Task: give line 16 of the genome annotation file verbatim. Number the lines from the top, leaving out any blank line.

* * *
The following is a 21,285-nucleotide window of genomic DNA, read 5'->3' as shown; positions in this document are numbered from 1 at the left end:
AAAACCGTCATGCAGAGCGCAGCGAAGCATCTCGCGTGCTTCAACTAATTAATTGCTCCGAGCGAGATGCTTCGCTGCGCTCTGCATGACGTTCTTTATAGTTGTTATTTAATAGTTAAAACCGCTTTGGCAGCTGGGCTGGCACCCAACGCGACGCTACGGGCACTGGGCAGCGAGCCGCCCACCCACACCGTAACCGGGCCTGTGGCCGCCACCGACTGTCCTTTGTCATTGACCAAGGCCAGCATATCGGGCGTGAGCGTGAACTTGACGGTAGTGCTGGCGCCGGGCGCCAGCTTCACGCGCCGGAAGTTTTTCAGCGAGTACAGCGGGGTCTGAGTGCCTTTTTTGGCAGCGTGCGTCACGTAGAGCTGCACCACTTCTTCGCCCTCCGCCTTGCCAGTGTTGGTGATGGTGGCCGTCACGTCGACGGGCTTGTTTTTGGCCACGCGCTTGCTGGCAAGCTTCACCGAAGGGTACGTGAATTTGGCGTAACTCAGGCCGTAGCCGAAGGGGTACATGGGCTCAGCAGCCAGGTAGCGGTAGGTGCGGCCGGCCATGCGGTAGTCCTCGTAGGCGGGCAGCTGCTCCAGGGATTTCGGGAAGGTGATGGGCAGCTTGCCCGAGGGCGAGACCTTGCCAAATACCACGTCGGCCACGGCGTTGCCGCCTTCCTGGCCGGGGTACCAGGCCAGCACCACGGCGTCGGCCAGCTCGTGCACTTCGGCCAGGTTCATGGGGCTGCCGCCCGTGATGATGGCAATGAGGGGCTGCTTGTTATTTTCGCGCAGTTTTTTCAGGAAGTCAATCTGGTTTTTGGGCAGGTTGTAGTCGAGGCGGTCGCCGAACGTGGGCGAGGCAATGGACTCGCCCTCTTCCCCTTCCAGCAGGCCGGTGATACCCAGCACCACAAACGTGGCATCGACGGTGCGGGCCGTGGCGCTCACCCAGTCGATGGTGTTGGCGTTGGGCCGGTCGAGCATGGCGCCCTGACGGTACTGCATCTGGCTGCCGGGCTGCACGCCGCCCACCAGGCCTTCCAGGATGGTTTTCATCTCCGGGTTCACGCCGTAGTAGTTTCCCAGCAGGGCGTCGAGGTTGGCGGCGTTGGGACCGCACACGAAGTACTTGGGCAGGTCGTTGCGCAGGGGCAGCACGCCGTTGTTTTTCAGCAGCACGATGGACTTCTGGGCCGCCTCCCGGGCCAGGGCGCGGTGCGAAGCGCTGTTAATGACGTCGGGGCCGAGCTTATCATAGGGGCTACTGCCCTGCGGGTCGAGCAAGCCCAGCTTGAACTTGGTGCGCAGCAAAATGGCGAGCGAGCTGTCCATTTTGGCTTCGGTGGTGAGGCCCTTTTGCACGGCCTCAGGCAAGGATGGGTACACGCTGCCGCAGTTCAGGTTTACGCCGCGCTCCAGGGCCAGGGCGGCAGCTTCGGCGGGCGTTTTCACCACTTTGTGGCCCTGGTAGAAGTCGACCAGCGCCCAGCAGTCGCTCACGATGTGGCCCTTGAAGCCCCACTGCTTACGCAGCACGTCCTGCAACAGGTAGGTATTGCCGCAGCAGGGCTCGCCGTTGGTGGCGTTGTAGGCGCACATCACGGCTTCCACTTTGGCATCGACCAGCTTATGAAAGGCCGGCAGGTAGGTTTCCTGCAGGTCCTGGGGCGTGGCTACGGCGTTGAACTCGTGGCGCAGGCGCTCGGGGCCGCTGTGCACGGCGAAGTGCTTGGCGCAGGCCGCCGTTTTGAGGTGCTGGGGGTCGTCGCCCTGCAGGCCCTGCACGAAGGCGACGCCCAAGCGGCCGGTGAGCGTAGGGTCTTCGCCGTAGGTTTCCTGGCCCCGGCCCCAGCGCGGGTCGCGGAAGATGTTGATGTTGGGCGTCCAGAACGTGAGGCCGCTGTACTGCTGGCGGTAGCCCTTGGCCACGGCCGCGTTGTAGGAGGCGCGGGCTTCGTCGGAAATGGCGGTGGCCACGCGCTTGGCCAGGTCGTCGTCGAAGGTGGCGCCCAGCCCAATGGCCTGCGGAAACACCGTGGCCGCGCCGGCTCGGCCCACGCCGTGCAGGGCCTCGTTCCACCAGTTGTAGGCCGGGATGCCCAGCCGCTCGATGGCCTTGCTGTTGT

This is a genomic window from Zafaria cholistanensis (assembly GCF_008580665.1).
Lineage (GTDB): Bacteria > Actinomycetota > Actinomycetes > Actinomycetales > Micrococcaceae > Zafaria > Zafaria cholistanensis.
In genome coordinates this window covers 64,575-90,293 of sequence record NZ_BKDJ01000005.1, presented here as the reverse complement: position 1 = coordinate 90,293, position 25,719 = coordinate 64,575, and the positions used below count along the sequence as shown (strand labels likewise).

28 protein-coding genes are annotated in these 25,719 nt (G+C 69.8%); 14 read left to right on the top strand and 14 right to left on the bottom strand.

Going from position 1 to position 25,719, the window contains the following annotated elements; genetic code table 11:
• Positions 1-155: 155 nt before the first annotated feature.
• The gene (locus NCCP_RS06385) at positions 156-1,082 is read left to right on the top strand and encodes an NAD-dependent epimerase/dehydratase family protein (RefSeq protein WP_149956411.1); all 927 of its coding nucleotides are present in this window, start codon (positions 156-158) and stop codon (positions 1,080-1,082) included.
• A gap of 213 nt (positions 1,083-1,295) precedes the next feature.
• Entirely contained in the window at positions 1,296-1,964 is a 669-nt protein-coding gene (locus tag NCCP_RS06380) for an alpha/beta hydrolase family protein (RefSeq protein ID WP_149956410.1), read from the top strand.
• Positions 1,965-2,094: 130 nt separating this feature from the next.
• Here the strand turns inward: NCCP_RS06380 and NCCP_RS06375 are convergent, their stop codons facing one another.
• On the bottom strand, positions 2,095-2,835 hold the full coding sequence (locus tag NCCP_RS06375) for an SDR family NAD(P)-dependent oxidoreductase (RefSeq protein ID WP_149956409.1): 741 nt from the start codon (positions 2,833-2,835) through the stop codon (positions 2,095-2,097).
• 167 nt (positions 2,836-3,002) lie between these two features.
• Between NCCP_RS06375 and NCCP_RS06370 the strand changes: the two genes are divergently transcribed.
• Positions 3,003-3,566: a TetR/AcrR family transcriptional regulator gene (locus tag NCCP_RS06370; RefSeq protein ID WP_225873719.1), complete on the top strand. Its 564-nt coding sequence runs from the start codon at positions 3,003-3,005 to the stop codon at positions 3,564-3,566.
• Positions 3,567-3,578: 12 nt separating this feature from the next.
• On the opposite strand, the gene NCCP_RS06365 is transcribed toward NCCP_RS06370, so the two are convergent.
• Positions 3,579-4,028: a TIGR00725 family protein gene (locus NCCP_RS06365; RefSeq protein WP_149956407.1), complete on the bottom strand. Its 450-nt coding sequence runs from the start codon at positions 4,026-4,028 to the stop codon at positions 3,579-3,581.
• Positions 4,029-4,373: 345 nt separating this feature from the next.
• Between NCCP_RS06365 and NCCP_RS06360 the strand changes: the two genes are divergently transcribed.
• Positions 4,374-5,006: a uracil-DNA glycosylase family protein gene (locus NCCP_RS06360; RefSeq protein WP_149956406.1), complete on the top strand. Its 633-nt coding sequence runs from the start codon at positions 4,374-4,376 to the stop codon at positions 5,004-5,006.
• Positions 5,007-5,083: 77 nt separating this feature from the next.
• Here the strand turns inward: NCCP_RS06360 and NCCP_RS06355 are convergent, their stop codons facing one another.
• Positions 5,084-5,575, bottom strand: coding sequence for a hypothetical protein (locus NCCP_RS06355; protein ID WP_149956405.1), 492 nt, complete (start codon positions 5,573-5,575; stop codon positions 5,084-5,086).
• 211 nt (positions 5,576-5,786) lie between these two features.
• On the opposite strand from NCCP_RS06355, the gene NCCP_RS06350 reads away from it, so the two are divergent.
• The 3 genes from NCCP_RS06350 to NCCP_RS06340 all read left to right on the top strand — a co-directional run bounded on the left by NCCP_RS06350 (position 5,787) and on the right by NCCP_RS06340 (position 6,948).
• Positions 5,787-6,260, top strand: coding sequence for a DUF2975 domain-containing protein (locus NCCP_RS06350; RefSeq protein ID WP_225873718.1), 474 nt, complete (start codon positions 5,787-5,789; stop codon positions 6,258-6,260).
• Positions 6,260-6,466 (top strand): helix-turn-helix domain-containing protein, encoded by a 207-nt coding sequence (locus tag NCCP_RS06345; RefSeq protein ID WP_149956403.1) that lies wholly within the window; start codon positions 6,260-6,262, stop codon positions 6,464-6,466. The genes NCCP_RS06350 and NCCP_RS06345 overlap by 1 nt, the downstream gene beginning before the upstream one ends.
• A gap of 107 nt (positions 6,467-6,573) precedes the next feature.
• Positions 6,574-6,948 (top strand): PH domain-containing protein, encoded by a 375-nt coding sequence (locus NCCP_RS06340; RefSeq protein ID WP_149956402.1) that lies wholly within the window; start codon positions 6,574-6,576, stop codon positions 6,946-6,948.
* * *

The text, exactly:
• Between NCCP_RS06375 and NCCP_RS06370 the strand changes: the two genes are divergently transcribed.